Mixed views on upgraded Sandown esses
Drivers have delivered mixed views on the state of Sandown’s esses complex following the introduction of safety upgrades which have taken place since Supercars’ last visit.
While the esses represented a safety concern due to the regularity of large crashes there, there is a feeling that what was an exciting section of the historic Melbourne circuit has been blunted somewhat.
Drivers have also suggested that the nature of the run-off area and the difficulty in sighting the actual race track will lead to issues regarding track limits.
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Andre Heimgartner, who has already experienced Sandown since the upgrade having raced in the TCR round in September, is disappointed about the loss of a challenging element of the track.
“It’s good and bad, I think,” the Kelly Racing driver told Speedcafe.com.
“I suppose, from a safety point of view, it’s a good step, but from a driving point of view, it gets rid of that edgy element to it.
“Before, there was that one racing line and if you just went off that, you were a bit stuffed, whereas now, you can afford to make quite a big mistake on entry and you can just sort of go wide and join back on.
“Also now, you can just cut behind that big kerb that’s there – which you couldn’t do before because there was all grass – easily.
“So I think it’s taken an element out of the track that we loved, and now I would try and go side-by-side with someone through there and just see what happens, because it is possible to pull up, and in TCR I saw the move happen heaps of times.
“It’s interesting, but I suppose they had to do it eventually, for safety.”
Lee Holdsworth held a similar opinion, including that drivers would be encouraged to run two-wide through what was necessarily a one-line only complex.
“I think there are some positives and negatives to it,” the Tickford Racing driver told Speedcafe.com.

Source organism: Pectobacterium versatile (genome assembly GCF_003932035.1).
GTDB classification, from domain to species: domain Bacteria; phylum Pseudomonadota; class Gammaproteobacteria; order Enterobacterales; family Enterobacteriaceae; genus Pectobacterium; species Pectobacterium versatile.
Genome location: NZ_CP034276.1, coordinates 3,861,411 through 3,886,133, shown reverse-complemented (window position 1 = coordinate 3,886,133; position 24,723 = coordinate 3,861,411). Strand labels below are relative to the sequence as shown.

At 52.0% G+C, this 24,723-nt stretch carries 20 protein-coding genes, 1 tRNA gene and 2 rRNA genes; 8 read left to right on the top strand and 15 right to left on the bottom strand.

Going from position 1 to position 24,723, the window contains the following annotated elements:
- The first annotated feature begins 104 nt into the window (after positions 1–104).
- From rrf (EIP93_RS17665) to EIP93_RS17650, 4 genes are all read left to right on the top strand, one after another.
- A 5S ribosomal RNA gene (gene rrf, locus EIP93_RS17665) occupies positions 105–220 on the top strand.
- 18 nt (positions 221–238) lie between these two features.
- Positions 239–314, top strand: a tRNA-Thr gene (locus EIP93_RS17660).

“I think that it’ll promote drivers to try to go two cars wide, so the car on the outside will try and hold the outside, and if they’re not going to make the corner, they can now just bail and go straight through Turn 7 (the right-hander in the esses) and probably lose nothing from it.
“I also think they’re going to have a few problems with the track limits there at Turn 7 now; I think you’ll be carrying a lot more speed through Turn 6 and end up wider out of (Turn) 6 because it goes back to the old surface, and then cut through Turn 7.
“I didn’t see any shortcut (timing) loops through there, so whether they’ll have a judge of fact down there, I’m not sure.”
Fabian Coulthard told Speedcafe.com about newfound risk-taking, “It’s the unknown, I think. I’m sure people will have a crack.
“The fact that there is a (tarred) surface there does give you an ability to go through there two-wide. It turns to dirt eventually, so we’ll just have to wait and see.”
The DJR Team Penske driver also foresees that there will “probably” be an issue with track limits, adding, “We have track limit dramas everywhere, so we may have just created one for ourselves.”
Both Holdsworth and Coulthard also identified a vision problem, although for different reasons.
“It’s very difficult to see now where the outside of the track is as you approach Turn 6, because all you can see is bitumen,” explained Holdsworth.
“You can’t see the outside line until you’re into the corner itself.”
Coulthard, who generally supports the changes, identified a new armco barrier on driver’s left as a challenge.
“Visibility, through the corner, is probably not quite as good with that armco barrier on the left-hand side,” he said.
“It’s just something we’ll have to contend with, get used to, I guess.
“Normally you come through there and you can see through that corner no problem, but obviously the barrier on the left’s made the visibility through the corner a little bit tougher, but I think what they’ve done is good.”
Virgin Australia Supercars Championship Practice 1 at the Penrite Oil Sandown 500, for co-drivers only, starts at 1035 local time/AEDT.